You can use the Demo documentation to install and try this tool to learn more about the implementation details. It only takes three minutes to initialize the installation.
Another big demand in application delivery is the transparent management of the resource delivery process. For example, many users in the community like to use Helm Chart to package a lot of complex YAML together. However, once there are problems in the deployment, it will be difficult to troubleshoot due to the overall black box (even if it is a small problem). Some problems include the underlying storage is not provided normally, the associated resources are not created normally, and the underlying configuration is incorrect. There are many types of resources (especially in the modern hybrid multi-cluster hybrid environment) and how to obtain effective information from them and solve problems is a challenge.
In Version 1.4, we added the resource topology query function to improve KubeVela's application-centric delivery experience. When developers initiate application delivery, they only need to care about simple and consistent APIs. When they need to troubleshoot problems or focus on the delivery process, they can use the resource topology feature to quickly obtain the orchestration relationships of resources in different clusters from applications to the running status of Pod instances and automatically obtain the relationships of resources, including complex and black-box Helm Chart.
The application shown in the preceding figure is used as an example. A Redis cluster is delivered through the Helm Chart package. The first layer of the chart is the application name, the second layer is the cluster, and the third layer is the resources directly rendered by the application. The next third and fourth layers are the associated resources of the lower level tracked according to different resources.
Users can use graphs to observe the derived resources and their status during the application delivery process. The abnormal points are displayed in yellow or red and the specific reasons are displayed. Compared with the application shown in the following figure, it is a basic Webservice delivered to two clusters. Developers can find that the application creates Deployment and Service resources in the two clusters, respectively. Also, the Deployment resources in the ask-hongkong cluster are displayed in yellow since the Pod instance has not been fully started.
This feature also allows you to search, filter, and query using different clusters and components. This helps developers quickly identify problems and understand the delivery status of the underlying application at a very low threshold.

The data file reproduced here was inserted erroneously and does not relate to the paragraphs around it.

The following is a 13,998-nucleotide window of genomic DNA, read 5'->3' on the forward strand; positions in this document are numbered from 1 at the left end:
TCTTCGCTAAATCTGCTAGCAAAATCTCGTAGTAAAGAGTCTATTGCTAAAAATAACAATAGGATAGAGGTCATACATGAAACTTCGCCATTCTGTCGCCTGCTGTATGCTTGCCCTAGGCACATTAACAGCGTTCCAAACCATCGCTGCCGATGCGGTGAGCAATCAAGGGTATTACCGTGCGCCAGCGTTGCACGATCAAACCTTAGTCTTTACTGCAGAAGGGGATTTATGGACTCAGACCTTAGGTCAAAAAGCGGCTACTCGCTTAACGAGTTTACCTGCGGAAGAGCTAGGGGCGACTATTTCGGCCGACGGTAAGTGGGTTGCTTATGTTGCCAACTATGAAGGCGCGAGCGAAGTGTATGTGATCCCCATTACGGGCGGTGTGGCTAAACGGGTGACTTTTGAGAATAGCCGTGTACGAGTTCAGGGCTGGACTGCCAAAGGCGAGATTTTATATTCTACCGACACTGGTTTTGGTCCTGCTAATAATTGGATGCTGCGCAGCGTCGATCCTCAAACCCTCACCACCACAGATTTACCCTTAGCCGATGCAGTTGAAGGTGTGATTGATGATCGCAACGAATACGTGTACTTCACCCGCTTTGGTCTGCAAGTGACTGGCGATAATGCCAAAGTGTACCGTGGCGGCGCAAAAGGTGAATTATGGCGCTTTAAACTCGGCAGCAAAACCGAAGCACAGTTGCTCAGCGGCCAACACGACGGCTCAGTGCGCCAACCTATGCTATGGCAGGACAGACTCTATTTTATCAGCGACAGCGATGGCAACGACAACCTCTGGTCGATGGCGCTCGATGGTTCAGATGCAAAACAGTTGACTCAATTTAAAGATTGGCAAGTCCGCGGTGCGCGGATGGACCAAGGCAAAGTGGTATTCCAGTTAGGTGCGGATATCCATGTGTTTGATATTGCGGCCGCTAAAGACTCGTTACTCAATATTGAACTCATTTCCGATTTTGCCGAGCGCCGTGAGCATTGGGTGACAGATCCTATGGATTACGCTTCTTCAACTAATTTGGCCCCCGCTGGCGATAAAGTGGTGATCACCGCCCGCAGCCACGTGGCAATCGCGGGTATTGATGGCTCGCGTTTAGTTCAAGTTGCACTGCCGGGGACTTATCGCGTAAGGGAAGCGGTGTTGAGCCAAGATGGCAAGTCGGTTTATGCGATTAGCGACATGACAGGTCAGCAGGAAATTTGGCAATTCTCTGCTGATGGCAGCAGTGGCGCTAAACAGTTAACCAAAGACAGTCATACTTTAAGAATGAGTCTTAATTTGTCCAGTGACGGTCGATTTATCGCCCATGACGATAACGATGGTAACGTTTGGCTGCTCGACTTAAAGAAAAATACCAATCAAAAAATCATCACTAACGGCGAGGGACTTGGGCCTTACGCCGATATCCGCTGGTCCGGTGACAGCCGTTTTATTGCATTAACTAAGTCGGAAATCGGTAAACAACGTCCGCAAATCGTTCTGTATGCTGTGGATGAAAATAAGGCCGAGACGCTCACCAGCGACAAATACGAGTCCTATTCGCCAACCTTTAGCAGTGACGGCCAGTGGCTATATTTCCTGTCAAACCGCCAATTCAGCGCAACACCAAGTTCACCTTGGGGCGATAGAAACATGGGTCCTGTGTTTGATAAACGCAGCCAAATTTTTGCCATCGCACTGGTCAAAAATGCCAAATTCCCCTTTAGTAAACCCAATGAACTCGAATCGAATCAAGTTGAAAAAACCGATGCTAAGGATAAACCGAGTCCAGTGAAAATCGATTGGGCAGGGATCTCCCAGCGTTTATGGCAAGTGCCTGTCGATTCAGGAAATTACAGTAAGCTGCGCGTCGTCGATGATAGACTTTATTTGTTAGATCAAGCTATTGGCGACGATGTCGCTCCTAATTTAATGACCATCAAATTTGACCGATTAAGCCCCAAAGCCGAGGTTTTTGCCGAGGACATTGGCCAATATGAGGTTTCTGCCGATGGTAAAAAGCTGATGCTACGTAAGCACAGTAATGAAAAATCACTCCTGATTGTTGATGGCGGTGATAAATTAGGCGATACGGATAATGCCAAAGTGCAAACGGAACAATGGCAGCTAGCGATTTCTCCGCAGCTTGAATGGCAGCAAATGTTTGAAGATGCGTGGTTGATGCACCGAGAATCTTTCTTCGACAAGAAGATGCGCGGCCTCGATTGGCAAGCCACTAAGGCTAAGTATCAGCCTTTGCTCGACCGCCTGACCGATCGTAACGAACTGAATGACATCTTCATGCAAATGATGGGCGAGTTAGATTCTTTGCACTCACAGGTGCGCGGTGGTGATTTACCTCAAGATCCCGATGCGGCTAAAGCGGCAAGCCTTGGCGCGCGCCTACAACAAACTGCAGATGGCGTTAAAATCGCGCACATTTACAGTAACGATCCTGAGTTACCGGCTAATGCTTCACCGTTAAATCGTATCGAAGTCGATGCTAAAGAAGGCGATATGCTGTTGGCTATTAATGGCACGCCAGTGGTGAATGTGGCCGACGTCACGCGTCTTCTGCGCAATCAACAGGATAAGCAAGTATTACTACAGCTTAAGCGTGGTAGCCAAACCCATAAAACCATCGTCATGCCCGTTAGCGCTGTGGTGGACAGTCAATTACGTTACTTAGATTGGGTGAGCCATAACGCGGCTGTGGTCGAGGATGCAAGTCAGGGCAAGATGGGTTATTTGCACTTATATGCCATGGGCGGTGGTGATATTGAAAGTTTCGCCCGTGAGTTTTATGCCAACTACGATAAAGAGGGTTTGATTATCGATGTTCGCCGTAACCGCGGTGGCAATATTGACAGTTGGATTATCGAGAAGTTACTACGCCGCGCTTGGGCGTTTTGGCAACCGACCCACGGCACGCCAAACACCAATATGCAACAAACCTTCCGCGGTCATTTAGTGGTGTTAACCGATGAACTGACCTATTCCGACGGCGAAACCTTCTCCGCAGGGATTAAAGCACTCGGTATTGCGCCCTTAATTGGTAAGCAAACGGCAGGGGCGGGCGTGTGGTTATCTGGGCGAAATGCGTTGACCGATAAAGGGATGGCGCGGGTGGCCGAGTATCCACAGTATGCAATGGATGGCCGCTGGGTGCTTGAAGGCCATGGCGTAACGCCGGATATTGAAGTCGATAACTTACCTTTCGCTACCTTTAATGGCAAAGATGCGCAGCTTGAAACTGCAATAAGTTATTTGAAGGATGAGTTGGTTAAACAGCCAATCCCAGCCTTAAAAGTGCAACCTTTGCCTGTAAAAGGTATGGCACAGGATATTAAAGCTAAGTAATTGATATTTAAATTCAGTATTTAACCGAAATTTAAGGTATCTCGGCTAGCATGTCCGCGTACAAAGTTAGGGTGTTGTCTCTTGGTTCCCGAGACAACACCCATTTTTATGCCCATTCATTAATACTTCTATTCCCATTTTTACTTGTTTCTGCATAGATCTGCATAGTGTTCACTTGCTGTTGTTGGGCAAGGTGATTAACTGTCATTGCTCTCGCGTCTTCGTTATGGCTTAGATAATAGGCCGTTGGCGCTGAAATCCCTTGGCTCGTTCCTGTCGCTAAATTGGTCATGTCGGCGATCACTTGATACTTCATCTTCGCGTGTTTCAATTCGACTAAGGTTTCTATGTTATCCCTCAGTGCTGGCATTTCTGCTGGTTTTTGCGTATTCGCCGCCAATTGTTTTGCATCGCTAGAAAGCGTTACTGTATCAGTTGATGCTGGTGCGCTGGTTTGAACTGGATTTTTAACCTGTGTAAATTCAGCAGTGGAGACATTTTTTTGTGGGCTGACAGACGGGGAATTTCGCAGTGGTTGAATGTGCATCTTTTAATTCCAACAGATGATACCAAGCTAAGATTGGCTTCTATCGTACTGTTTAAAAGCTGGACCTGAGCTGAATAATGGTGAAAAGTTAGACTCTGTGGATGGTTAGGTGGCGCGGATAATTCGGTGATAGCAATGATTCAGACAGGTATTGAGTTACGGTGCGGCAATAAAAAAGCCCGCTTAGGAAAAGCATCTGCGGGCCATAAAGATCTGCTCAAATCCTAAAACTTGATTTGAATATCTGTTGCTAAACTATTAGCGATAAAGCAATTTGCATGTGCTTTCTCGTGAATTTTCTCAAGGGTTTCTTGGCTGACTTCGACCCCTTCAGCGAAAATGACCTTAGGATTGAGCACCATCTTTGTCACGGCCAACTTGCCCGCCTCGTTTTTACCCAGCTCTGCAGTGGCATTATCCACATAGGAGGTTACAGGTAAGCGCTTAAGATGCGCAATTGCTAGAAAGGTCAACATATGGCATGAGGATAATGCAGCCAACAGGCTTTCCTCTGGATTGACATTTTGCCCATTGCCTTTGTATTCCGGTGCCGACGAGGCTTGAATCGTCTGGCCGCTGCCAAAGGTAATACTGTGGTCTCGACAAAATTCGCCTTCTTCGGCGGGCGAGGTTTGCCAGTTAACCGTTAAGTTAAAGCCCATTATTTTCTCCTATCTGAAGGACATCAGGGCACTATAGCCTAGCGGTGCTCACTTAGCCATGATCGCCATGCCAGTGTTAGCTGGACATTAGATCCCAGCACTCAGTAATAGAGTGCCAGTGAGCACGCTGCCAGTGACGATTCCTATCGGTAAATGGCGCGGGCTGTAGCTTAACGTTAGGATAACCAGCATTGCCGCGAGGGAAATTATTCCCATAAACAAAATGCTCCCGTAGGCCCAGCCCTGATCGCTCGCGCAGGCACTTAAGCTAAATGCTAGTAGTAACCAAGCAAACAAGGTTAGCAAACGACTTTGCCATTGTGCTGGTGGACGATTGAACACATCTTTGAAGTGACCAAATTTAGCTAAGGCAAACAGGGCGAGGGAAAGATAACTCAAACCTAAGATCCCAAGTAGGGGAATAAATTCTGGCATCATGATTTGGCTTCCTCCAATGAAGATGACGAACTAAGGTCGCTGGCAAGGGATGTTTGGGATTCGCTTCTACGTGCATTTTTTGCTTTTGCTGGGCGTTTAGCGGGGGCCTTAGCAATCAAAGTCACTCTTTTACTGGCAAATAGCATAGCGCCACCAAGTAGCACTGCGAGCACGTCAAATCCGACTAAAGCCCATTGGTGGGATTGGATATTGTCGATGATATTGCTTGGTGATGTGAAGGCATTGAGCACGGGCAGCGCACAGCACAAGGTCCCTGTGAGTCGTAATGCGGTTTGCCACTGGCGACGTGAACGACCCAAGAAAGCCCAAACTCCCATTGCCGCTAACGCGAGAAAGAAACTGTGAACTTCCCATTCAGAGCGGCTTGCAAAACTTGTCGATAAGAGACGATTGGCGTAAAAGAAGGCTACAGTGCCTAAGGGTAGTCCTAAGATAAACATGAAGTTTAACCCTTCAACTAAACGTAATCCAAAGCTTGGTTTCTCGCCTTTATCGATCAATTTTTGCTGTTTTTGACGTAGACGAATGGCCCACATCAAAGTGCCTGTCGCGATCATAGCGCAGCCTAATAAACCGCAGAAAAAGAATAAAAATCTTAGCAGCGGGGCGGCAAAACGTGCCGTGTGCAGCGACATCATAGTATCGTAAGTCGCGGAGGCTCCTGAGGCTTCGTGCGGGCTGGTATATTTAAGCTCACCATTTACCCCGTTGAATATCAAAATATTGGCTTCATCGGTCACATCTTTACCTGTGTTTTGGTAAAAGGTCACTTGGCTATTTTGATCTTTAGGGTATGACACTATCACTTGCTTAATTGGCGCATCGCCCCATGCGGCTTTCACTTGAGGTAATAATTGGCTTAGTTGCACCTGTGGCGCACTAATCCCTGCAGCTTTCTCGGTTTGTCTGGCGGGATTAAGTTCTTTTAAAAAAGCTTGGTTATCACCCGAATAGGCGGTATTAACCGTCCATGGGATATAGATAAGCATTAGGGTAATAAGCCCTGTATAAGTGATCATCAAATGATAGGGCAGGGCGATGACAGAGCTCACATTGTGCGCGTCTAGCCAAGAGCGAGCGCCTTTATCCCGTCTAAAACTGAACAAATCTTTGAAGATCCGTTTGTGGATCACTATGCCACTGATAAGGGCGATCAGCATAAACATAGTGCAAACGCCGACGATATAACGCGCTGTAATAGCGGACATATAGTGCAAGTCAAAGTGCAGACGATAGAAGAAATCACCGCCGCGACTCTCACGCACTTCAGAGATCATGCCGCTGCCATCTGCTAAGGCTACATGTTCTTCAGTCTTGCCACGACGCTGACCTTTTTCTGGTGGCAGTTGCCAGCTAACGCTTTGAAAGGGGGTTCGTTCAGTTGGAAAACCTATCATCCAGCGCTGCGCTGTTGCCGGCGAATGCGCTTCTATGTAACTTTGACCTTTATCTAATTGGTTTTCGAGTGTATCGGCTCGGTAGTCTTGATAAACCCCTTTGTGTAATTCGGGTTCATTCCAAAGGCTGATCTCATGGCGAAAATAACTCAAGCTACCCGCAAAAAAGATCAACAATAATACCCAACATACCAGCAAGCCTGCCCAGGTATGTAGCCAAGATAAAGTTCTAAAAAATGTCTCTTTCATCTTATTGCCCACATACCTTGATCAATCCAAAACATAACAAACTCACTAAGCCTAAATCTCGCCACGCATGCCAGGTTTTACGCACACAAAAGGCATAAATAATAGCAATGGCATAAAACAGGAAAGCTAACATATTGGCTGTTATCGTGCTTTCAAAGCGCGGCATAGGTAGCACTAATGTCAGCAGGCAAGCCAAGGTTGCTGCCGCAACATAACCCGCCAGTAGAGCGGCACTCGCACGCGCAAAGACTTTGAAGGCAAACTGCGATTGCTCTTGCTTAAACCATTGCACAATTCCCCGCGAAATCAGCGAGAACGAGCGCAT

Please read the official blog Visualize the Topological Relationship of Multi-cluster Resources to learn more about the operation mechanism behind them.
In addition to the core functions and plug-in ecosystem, Version 1.4 also enhances core functions such as workflow:
Thanks to the continued contributions and efforts from more than 30 organizations and individuals in China and internationally (such as Alibaba Cloud, China Merchants Bank, and Napptive), more than 200 functional features and repairs were completed in a short period of two months, which has made this iteration excellent.
Please see the release details for more information.
Our plug-in ecology is also rapidly expanding because of the improvement of the 1.3 addon system:
Developers are welcome to participate in the community and create addon to extend KubeVela's system capabilities.
KubeVela is an open-source, worldwide, Top-Level Project in the CNCF Foundation. There are more than 300 domestic and international contributors and more than 40 community members and maintainers. It is a bilingual international operation mode with more than 4000 community members, including code, documents, and community communication.
If you are interested in participating in the open-source community, we welcome you to join the KubeVela community. You can learn more about the methods of participating in the open-source community through the developer documentation of the KubeVela community. The engineers of the community will guide you.
KubeVela will continue to evolve around an iterative cycle of two months. We will focus on these three dimensions in the next release:
If you want to learn more about planning and become a contributor or partner, you can contact us by participating in community communication. We are looking forward to hearing from you!